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Income will fall

Jerba founder hoping for lift from staycationers

Staff have returned to complete conversions

Campervan manufacturer Simon Poole is hoping for an uplift in orders from staycationers to help offset a loss of revenue during the lockdown.

Predictions that more people will be holidaying at home this year were backed up by an 80% rise in web traffic to North Berwick based Jerba Campervans.

But enquiries have yet to be converted into firm orders. As things stand income is likely to be down on last year.

Jerba was forced to furlough all 14 staff, and all but one are back at work. Mr Poole reassured the team that the company had reserves to cover full wages.

“For the next six months I’m cautious but optimistic. Enquiries are up, but these need to turn into orders,” admitted Mr Poole.

One of the team left to relocate, and having some new ways of working with regard to Covid will have a small impact on the business.

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“Revenues will be around 25% down on 2019 – basically reflecting the lockdown period,” he said.

“However, we’re always finding ways to speed up production through better ideas, improved processes etc.”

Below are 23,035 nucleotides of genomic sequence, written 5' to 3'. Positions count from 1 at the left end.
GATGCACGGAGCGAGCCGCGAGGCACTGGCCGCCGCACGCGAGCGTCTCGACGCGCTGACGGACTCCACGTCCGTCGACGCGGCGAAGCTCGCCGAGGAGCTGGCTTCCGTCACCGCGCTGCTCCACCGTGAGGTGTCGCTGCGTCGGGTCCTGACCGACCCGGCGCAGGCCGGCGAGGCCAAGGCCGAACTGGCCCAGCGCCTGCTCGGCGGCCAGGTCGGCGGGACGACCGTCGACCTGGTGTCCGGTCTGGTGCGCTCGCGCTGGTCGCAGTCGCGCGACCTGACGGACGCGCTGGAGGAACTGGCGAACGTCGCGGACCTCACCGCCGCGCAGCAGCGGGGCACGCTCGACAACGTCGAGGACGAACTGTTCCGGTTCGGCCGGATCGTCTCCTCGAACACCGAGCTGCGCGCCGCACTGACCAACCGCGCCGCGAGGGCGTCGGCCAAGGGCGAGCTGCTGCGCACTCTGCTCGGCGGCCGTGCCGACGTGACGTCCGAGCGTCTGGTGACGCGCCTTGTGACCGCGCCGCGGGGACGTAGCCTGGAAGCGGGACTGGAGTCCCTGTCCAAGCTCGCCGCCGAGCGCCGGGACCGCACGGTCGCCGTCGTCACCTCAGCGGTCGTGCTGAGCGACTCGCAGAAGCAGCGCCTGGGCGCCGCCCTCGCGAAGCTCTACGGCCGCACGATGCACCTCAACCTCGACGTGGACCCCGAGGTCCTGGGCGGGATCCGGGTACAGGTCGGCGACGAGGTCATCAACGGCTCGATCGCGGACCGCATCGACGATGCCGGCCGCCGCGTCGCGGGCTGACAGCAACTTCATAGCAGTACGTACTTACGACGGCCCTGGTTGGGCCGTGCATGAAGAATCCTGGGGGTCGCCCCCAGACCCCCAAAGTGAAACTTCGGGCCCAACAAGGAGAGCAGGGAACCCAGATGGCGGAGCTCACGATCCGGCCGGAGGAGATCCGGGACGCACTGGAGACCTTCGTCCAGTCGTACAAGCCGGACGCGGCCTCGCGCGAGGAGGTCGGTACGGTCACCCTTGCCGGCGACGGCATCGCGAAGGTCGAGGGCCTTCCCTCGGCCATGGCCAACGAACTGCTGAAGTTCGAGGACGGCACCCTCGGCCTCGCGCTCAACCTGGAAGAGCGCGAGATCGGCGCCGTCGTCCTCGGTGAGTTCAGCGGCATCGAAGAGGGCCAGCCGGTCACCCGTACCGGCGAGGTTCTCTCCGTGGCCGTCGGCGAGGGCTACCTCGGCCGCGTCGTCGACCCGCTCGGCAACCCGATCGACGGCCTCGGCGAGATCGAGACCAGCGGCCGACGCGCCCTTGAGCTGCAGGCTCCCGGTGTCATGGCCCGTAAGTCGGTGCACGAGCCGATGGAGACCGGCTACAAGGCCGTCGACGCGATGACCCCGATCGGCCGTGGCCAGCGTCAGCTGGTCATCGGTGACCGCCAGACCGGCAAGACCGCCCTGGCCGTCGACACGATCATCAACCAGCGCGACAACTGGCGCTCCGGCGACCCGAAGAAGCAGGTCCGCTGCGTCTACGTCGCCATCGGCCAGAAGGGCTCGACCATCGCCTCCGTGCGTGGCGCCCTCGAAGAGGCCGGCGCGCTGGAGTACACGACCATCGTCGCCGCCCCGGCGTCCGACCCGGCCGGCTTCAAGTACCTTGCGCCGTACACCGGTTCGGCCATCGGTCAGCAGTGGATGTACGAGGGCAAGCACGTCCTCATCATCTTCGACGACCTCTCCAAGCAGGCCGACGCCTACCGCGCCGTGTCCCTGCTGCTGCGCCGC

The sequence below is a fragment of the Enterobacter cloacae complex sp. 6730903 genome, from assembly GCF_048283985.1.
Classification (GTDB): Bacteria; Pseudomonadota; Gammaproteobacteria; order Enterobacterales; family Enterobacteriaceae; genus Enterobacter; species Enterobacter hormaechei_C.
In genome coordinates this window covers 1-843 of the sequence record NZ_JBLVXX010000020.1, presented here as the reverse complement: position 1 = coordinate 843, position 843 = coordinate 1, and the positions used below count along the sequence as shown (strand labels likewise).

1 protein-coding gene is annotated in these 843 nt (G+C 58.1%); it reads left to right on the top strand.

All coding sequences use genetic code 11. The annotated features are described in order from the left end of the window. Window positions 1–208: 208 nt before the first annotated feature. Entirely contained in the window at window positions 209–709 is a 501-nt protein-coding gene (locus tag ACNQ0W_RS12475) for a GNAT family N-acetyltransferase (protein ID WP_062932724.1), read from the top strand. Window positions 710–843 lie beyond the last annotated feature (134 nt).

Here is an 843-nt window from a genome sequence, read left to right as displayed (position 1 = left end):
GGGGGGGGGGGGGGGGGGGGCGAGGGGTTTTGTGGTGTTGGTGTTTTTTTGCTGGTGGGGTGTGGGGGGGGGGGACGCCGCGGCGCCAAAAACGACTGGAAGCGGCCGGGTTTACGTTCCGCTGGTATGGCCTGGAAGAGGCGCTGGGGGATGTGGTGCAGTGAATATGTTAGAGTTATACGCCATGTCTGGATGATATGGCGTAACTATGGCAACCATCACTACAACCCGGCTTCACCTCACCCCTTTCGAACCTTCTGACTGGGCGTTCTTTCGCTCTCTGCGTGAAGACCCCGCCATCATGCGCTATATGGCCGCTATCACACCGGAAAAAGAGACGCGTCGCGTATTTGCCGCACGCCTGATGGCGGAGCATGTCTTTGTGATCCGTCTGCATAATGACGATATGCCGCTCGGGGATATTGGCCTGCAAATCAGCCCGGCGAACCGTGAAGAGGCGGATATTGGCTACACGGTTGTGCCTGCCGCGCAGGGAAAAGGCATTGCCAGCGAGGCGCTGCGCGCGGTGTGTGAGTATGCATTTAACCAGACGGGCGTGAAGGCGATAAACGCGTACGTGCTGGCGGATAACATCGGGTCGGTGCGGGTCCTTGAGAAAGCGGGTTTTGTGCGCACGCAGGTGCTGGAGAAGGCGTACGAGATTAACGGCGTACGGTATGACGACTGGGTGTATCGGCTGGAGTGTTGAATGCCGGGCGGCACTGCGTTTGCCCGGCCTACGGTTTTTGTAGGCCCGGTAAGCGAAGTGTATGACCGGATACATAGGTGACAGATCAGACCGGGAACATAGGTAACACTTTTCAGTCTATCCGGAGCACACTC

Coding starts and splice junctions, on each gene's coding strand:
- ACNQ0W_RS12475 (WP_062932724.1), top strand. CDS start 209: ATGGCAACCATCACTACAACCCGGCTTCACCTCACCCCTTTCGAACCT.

Volkswagen supplies Jerba with the skeletons of the campervans, which it transforms into homes on wheels, made individually to each customer’s specification. 

Jerba , which became employee-owned in early 2018, completed 54 full conversions in the year to January.

While turnover remained steady at £2.6 million, a 9% increase in productivity helped drive a 19% boost in profits, leading to an increase in the company’s employee profit share bonus.

Mr Poole, who co-founded Jerba with his wife Cath in 2006, said the employee-ownership model had worked for the company.

Whether or not the predicted boom in staycations fully materialises or not, we’ll keep doing what we’re doing

– Simon Poole, Jerba Campervans

“Our team really is together and united. Everyone takes an active role in assessing our productivity, knowing full well that it boosts the business and directly impacts both their long term job security and their annual bonus.

“Since coming back from lockdown, the togetherness has been exceptional, as we strive to catch up on customer orders and ensure everyone feels safe and able to do their job to the fullest extent.

“Whether or not the predicted boom in staycations fully materialises or not, we’ll keep doing what we’re doing, working with our small team to build bespoke campervans that we hope go on to become beloved by their owners.” 

Marc Crothall, chief executive of the Scottish Tourism Alliance, said the staycation market remains subdued. July average occupancy numbers for Glasgow and Edinburgh hotels are between 6-8% and August and September will hit only 15%.

“The hotel needs to be at 60% occupancy just to break even,” he said.



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